The MIT engineers have developed carbon nanotubes into sensors for the DNA damaging agents within the living cells. The chemical engineers make use of these nanotubes to observe chemotherapy, and also identify toxins at the single-molecule level.
These sensors are believed to be capable of identifying chemotherapy drugs, free radicals and even environmental toxins that harm the DNA. It’s also stated that these sensors are capable of locating DNA-alkylating agents, like cisplatin; and oxidizing agents like hydroxyl radicals and hydrogen peroxide.
These sensors can be of great assistance in chemotherapy patients, they can ensure the effective results of the drugs used. Several chemotherapy drugs, supposedly, are said to be strong DNA disruptors, which have several side-effects. Thus it is very crucial to ensure the positive effects of the drugs taken.
Senior author Michael Strano, associate professor of chemical engineering, says that, “We’ve made a sensor that can be placed in living cells, healthy or malignant, and actually detect several different classes of molecules that damage DNA.”
Lead author Daniel Heller, a graduate student in chemical engineering, says, “You could figure out not only where the drugs are, but whether a drug is active or not.”
Over a long period of time, the researchers, with the help of these sensors can, apparently, keep an eye on the living cells. It’s said that the sensor is capable of locating the precise position of the molecules within the cells. Strano says, “We can differentiate between different types of molecules depending on how they interact.”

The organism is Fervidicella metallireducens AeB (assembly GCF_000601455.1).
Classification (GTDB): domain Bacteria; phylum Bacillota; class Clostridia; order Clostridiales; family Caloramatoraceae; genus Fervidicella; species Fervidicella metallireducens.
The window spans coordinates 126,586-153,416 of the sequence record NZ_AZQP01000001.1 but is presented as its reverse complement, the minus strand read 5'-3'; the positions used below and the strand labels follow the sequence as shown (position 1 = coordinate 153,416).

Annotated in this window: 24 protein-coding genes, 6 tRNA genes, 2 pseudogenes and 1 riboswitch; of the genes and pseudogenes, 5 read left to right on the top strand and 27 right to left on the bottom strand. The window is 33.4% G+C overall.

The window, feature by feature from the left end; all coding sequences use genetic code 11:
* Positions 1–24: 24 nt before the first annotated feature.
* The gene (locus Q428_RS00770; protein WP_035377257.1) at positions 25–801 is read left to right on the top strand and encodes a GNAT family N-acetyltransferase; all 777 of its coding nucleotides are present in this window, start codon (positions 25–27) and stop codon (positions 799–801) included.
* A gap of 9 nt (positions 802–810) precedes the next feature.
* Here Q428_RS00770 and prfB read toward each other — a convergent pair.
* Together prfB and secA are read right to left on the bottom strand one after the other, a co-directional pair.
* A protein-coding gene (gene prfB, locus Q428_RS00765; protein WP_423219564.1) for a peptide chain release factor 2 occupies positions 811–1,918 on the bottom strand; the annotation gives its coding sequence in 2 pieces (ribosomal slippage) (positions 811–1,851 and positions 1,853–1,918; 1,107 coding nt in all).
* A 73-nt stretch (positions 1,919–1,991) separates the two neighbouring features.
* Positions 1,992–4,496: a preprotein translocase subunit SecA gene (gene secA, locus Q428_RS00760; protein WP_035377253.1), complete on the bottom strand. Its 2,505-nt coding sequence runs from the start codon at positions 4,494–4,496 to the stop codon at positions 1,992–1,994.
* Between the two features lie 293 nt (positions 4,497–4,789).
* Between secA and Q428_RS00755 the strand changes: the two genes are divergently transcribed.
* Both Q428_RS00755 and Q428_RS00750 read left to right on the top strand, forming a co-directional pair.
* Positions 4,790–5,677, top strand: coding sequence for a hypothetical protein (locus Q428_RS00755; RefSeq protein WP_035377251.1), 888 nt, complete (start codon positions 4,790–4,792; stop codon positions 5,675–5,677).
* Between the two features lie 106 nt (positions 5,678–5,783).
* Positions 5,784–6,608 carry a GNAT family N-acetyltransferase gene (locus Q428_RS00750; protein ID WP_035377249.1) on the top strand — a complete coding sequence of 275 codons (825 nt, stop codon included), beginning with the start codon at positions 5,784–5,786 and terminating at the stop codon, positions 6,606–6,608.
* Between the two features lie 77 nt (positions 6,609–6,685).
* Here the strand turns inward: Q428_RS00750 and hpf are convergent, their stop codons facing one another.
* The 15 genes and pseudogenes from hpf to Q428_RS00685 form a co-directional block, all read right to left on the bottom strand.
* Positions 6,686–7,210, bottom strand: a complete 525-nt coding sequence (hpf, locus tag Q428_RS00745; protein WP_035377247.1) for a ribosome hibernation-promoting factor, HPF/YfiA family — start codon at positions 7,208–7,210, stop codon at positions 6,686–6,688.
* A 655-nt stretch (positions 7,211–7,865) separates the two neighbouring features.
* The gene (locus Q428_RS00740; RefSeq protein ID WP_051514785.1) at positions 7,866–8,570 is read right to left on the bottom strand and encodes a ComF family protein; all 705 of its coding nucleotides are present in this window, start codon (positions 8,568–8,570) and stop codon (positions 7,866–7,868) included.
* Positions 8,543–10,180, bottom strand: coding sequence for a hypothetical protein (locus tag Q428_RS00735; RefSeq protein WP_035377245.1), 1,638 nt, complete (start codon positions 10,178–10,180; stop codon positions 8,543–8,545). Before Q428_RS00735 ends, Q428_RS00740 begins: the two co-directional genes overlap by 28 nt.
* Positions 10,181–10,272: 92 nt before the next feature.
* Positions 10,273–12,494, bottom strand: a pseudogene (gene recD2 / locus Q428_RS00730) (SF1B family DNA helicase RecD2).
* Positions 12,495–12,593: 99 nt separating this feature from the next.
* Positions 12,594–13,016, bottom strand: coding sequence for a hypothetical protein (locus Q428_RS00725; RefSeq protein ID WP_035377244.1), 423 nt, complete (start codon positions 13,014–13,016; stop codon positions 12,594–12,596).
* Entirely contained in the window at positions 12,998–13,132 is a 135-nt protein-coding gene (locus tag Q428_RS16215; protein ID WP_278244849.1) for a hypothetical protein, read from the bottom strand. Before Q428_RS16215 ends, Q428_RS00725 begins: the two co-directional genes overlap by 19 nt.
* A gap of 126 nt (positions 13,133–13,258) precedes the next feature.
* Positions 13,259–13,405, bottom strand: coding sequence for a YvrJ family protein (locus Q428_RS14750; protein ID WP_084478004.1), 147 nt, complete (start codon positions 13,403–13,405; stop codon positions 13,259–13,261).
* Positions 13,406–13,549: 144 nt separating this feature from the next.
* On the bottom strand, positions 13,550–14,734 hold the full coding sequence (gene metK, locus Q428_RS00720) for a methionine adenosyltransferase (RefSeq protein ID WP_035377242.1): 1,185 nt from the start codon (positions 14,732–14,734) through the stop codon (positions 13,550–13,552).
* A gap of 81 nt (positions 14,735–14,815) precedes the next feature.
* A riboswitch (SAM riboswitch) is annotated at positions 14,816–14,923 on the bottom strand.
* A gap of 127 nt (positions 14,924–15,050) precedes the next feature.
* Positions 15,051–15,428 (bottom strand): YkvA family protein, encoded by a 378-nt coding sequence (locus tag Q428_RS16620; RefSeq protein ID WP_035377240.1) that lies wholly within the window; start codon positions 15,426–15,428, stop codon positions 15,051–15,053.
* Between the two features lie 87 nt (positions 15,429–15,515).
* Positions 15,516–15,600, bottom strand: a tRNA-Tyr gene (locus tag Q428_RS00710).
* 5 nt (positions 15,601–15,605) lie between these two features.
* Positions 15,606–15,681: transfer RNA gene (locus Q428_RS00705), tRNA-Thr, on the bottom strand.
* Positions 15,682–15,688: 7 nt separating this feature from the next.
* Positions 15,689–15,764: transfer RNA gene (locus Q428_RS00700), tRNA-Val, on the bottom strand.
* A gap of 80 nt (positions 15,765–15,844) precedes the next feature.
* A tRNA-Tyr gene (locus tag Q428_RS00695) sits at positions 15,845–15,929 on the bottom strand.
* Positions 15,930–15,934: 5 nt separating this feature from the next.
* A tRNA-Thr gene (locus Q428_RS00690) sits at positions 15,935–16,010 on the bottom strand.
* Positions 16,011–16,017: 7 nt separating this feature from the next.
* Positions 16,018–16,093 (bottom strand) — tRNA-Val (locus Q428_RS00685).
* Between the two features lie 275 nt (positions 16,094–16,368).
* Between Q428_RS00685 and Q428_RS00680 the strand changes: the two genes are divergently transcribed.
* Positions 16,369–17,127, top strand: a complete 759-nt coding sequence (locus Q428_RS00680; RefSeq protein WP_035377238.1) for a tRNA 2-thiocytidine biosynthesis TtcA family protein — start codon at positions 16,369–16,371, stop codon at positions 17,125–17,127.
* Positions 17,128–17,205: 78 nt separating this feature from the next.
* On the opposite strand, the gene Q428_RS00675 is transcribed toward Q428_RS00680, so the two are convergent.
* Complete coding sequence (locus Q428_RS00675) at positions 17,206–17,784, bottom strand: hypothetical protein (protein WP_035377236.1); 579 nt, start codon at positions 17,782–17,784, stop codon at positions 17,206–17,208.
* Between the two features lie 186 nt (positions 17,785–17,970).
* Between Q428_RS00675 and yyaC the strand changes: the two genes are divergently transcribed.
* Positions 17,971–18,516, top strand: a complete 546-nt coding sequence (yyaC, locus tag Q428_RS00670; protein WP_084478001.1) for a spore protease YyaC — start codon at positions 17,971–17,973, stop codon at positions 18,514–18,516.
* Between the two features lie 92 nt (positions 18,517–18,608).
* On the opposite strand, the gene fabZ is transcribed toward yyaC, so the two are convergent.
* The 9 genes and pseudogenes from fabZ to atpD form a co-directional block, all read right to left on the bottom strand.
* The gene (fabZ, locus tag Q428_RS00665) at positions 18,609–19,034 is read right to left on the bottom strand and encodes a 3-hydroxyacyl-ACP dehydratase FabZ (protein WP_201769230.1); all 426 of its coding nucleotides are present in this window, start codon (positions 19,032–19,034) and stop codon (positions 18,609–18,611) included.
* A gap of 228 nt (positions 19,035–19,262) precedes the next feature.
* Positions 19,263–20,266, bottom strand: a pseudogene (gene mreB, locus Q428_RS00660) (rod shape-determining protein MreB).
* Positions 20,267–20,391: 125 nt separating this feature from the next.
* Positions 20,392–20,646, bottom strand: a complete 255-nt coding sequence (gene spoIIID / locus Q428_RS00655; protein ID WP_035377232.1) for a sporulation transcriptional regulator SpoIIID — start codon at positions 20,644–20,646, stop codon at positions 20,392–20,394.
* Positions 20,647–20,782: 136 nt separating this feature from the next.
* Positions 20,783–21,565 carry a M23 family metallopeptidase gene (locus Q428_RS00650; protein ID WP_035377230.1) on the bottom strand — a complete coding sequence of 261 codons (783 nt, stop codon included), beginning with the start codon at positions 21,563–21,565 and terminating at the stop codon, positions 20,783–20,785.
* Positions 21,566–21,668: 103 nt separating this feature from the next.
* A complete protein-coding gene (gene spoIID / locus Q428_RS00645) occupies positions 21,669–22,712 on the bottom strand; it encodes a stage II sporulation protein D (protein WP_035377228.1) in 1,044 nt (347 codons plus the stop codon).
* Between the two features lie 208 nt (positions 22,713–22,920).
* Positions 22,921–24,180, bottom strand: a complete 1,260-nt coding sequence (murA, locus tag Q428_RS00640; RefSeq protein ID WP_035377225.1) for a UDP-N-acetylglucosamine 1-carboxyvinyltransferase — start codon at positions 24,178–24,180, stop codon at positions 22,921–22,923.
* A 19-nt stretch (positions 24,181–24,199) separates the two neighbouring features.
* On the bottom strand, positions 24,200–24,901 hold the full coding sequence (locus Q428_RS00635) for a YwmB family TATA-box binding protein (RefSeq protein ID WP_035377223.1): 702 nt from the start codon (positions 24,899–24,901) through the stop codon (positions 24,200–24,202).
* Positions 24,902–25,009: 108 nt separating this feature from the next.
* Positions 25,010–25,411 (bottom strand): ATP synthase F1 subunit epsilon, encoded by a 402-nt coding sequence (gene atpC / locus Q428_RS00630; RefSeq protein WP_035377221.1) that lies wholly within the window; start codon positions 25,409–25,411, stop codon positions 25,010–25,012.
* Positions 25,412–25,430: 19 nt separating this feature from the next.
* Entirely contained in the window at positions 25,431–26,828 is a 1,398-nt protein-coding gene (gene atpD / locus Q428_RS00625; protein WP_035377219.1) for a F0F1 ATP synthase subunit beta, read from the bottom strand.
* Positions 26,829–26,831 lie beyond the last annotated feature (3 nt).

This innovative technology benefits from the capability of the carbon nanotubes to florescence in near-infrared light. Human tissues don’t have this capability, thus the lighting up of the nanotubes is, evidently, more visible.
Individually the nanotubes are covered with DNA, which in turn holds on to the DNA-disruptors in the cell. The contact between these two influences the intensity and/or wavelength of the fluorescent light from the nanotube. It’s stated that these agents give out different signals through which they can be easily detected.
It’s said that, since these nanotubes are coated with DNA, supposedly, their injection in living cells is not harmful. Having said this, it’s also stated that nanotubes, evidently, come in various lengths and can be coated with different materials. These materials, apparently, define its toxic or non-toxic effects on the living cells.
The researchers, in future, hope to use the sensors in the study of the effects of various anti-oxidants and also to come up with new ways to use the toxic chemotherapy drugs efficiently.
Their work is published online in Nature Nanotechnology.